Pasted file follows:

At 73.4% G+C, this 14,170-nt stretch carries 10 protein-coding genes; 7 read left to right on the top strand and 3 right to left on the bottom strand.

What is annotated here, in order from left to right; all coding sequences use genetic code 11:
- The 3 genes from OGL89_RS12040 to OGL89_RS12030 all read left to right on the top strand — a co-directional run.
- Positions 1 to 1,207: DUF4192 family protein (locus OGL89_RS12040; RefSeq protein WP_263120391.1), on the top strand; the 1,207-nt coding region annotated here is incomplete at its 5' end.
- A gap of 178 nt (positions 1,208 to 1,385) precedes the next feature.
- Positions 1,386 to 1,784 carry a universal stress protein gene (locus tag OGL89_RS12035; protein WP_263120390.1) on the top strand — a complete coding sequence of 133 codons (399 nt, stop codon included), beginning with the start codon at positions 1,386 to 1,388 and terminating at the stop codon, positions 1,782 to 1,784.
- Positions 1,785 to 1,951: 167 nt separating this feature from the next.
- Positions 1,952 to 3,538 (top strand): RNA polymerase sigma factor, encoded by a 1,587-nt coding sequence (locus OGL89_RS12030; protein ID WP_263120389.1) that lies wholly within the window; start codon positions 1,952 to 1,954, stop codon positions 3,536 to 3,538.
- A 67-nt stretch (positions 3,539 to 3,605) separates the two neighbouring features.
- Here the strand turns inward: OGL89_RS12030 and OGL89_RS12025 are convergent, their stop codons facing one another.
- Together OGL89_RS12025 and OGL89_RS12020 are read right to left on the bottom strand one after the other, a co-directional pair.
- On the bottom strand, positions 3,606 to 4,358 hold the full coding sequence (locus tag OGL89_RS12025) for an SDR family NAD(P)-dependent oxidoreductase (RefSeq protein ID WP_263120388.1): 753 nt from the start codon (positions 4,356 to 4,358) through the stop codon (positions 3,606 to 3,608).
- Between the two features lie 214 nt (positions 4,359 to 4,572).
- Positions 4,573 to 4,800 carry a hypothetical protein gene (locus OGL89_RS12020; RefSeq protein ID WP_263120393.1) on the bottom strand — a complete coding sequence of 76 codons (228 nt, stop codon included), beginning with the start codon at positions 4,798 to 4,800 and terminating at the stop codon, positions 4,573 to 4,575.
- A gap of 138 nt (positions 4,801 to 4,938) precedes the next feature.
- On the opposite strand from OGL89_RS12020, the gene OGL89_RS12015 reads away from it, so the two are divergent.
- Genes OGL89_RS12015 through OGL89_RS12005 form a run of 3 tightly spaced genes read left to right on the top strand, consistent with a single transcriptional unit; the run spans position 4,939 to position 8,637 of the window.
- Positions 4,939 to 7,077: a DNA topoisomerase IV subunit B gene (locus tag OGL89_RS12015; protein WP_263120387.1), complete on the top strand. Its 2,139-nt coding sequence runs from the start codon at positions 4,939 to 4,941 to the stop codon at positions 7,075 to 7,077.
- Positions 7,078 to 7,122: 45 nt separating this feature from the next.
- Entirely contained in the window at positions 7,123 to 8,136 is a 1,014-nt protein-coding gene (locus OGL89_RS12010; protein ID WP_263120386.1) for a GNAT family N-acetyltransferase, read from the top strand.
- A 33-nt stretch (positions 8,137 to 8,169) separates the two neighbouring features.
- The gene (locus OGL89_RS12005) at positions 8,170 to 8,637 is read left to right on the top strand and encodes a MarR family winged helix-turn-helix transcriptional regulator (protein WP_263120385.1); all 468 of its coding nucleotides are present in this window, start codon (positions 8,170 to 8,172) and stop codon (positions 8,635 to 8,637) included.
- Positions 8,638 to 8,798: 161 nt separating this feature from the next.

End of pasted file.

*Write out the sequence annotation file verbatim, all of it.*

At 73.4% G+C, this 14,170-nt stretch carries 10 protein-coding genes; 7 read left to right on the top strand and 3 right to left on the bottom strand.

What is annotated here, in order from left to right; all coding sequences use genetic code 11:
- The 3 genes from OGL89_RS12040 to OGL89_RS12030 all read left to right on the top strand — a co-directional run.
- Positions 1 to 1,207: DUF4192 family protein (locus OGL89_RS12040; RefSeq protein WP_263120391.1), on the top strand; the 1,207-nt coding region annotated here is incomplete at its 5' end.
- A gap of 178 nt (positions 1,208 to 1,385) precedes the next feature.
- Positions 1,386 to 1,784 carry a universal stress protein gene (locus tag OGL89_RS12035; protein WP_263120390.1) on the top strand — a complete coding sequence of 133 codons (399 nt, stop codon included), beginning with the start codon at positions 1,386 to 1,388 and terminating at the stop codon, positions 1,782 to 1,784.
- Positions 1,785 to 1,951: 167 nt separating this feature from the next.
- Positions 1,952 to 3,538 (top strand): RNA polymerase sigma factor, encoded by a 1,587-nt coding sequence (locus OGL89_RS12030; protein ID WP_263120389.1) that lies wholly within the window; start codon positions 1,952 to 1,954, stop codon positions 3,536 to 3,538.
- A 67-nt stretch (positions 3,539 to 3,605) separates the two neighbouring features.
- Here the strand turns inward: OGL89_RS12030 and OGL89_RS12025 are convergent, their stop codons facing one another.
- Together OGL89_RS12025 and OGL89_RS12020 are read right to left on the bottom strand one after the other, a co-directional pair.
- On the bottom strand, positions 3,606 to 4,358 hold the full coding sequence (locus tag OGL89_RS12025) for an SDR family NAD(P)-dependent oxidoreductase (RefSeq protein ID WP_263120388.1): 753 nt from the start codon (positions 4,356 to 4,358) through the stop codon (positions 3,606 to 3,608).
- Between the two features lie 214 nt (positions 4,359 to 4,572).
- Positions 4,573 to 4,800 carry a hypothetical protein gene (locus OGL89_RS12020; RefSeq protein ID WP_263120393.1) on the bottom strand — a complete coding sequence of 76 codons (228 nt, stop codon included), beginning with the start codon at positions 4,798 to 4,800 and terminating at the stop codon, positions 4,573 to 4,575.
- A gap of 138 nt (positions 4,801 to 4,938) precedes the next feature.
- On the opposite strand from OGL89_RS12020, the gene OGL89_RS12015 reads away from it, so the two are divergent.
- Genes OGL89_RS12015 through OGL89_RS12005 form a run of 3 tightly spaced genes read left to right on the top strand, consistent with a single transcriptional unit; the run spans position 4,939 to position 8,637 of the window.
- Positions 4,939 to 7,077: a DNA topoisomerase IV subunit B gene (locus tag OGL89_RS12015; protein WP_263120387.1), complete on the top strand. Its 2,139-nt coding sequence runs from the start codon at positions 4,939 to 4,941 to the stop codon at positions 7,075 to 7,077.
- Positions 7,078 to 7,122: 45 nt separating this feature from the next.
- Entirely contained in the window at positions 7,123 to 8,136 is a 1,014-nt protein-coding gene (locus OGL89_RS12010; protein ID WP_263120386.1) for a GNAT family N-acetyltransferase, read from the top strand.
- A 33-nt stretch (positions 8,137 to 8,169) separates the two neighbouring features.
- The gene (locus OGL89_RS12005) at positions 8,170 to 8,637 is read left to right on the top strand and encodes a MarR family winged helix-turn-helix transcriptional regulator (protein WP_263120385.1); all 468 of its coding nucleotides are present in this window, start codon (positions 8,170 to 8,172) and stop codon (positions 8,635 to 8,637) included.
- Positions 8,638 to 8,798: 161 nt separating this feature from the next.